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In following Maximum value of coefficient of variation for bounded data set I come up this question:

e.g., Say, $X$ can take integer values from $[0, 20]$ The mean of $X$ is known to be $0.005$

What is the maximum variance of $X$?

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    $\begingroup$ Is $X$ a random variable or a set of data? In the former case, it is well known (and easy to derive) that all the probability of $X$ must reside at the extreme values and the conditions of the problem give two simultaneous equations for those two probabilities that are easily solved. But if $X$ represents a dataset (as in the referenced question), this is a quadratic integer program whose solution varies according to the size of the dataset. There is no closed-form solution in that case. $\endgroup$ – whuber Dec 13 '12 at 0:03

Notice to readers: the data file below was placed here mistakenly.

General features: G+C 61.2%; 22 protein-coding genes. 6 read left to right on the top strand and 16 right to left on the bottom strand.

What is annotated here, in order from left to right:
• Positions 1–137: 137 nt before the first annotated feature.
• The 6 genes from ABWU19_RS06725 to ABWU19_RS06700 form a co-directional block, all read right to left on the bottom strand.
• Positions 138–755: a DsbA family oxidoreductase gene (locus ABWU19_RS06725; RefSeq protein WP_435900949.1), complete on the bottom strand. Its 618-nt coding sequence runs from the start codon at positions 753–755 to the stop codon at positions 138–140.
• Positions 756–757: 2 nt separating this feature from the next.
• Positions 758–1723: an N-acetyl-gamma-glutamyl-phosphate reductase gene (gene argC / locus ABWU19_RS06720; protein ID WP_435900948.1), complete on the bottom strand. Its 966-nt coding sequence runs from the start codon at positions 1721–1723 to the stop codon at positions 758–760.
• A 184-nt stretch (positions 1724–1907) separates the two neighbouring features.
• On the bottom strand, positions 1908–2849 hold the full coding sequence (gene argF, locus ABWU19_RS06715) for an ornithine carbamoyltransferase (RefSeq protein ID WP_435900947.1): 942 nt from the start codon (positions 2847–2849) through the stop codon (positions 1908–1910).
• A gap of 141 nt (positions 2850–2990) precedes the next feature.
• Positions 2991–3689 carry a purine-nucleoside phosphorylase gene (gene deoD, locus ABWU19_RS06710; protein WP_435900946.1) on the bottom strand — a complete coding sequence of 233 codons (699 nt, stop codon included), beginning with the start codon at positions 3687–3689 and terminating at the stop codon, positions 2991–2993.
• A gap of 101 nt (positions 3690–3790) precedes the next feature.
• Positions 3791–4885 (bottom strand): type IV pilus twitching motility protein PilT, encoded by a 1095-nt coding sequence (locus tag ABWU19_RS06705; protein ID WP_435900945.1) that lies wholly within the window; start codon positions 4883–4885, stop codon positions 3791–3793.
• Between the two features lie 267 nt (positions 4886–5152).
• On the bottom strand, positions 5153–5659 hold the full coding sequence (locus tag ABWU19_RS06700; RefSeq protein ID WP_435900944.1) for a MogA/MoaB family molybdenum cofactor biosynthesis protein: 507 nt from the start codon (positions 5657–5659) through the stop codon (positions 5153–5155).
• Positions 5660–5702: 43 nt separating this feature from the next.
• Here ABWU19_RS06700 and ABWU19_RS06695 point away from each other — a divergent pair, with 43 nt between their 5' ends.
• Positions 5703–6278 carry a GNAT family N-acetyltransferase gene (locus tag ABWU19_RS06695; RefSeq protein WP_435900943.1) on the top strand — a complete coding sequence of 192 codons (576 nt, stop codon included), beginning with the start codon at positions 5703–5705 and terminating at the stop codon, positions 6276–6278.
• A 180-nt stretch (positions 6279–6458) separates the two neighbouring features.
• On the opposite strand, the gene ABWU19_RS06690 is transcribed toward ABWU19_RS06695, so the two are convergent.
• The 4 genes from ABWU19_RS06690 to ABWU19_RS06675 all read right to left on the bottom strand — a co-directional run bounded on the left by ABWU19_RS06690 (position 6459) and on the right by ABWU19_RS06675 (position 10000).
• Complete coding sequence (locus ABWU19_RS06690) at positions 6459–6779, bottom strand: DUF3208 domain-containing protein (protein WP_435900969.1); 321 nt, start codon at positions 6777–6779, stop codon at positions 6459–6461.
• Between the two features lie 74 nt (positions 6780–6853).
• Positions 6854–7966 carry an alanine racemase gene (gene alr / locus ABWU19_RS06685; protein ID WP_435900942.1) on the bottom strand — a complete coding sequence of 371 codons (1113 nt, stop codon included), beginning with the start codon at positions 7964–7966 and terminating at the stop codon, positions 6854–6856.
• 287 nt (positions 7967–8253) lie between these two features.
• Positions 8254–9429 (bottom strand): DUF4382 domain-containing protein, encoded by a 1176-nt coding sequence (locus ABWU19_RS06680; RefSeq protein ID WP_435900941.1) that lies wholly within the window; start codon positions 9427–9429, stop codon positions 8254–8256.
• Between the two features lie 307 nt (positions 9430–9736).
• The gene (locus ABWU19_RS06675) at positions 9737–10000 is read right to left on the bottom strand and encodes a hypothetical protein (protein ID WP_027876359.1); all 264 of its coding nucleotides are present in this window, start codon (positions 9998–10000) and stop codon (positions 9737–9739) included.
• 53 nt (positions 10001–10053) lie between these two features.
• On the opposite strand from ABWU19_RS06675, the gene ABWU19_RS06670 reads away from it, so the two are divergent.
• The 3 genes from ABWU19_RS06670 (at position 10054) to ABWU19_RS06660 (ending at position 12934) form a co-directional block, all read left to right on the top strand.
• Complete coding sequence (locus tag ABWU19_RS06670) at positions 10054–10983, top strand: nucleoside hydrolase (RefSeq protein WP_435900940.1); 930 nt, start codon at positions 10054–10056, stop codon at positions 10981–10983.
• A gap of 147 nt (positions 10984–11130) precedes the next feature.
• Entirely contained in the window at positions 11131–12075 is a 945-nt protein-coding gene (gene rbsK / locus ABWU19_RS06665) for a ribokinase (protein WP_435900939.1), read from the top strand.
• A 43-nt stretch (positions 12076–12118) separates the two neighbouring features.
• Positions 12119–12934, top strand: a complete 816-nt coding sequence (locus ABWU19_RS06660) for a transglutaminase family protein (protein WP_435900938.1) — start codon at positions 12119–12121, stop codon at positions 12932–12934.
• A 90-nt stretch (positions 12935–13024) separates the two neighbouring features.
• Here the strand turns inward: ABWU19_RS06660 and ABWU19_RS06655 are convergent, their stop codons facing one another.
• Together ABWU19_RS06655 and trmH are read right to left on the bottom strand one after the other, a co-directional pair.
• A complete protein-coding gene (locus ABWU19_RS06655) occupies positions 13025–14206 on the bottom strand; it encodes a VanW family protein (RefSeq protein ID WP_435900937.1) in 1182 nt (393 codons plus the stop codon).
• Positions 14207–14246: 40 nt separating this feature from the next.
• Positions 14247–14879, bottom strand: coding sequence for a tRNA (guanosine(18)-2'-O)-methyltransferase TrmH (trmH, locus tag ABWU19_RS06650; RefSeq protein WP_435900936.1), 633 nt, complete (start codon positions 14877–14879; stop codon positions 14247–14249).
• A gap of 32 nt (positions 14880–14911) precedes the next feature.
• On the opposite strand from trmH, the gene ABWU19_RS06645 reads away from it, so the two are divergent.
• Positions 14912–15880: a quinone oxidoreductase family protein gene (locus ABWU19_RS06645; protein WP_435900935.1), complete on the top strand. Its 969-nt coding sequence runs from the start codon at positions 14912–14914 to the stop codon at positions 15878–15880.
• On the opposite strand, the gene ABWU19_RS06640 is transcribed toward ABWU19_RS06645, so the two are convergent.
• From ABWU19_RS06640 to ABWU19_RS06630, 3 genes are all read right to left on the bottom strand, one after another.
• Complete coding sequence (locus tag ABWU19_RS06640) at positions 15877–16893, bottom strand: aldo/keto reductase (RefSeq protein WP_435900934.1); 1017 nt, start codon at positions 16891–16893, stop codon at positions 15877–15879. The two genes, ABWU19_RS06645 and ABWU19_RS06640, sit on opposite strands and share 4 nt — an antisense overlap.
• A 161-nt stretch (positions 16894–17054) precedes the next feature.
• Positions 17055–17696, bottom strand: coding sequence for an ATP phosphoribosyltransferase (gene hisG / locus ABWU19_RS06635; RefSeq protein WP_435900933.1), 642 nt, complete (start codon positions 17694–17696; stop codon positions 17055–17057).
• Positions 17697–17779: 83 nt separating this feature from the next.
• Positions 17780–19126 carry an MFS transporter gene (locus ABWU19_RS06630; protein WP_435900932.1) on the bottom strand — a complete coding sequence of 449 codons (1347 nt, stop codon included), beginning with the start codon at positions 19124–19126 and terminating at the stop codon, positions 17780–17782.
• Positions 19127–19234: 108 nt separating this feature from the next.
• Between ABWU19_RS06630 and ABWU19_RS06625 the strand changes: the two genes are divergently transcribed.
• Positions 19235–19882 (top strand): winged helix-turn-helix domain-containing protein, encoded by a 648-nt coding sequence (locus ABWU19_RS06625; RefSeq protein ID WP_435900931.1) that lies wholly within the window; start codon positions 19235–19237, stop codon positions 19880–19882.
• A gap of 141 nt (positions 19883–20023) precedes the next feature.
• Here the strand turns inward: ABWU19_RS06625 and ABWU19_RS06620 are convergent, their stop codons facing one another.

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Keeping in mind the comment above... if $X$ is a random variable, then the maximal variance distribution has probability $1-p$ at 0 and probability $p$ at 20; given the mean is 0.005, we can solve to get $p=1/4000$; this has variance $400 p (1-p) = 0.099975$.

The case where $X$ is a dataset doesn't have a closed-form solution, but is easy to solve for a particular case: begin with any configuration of the data that gives the right mean; then since $(a+1)^2+(b-1)^2 = x^2 + y^2 + 2(x-y+1)$ is positive if $x>y$, you can iteratively pick any pair of datapoints that are not at the endpoints, and move them each one unit apart. Given a particular sample size, you can work out what the distribution is from this.

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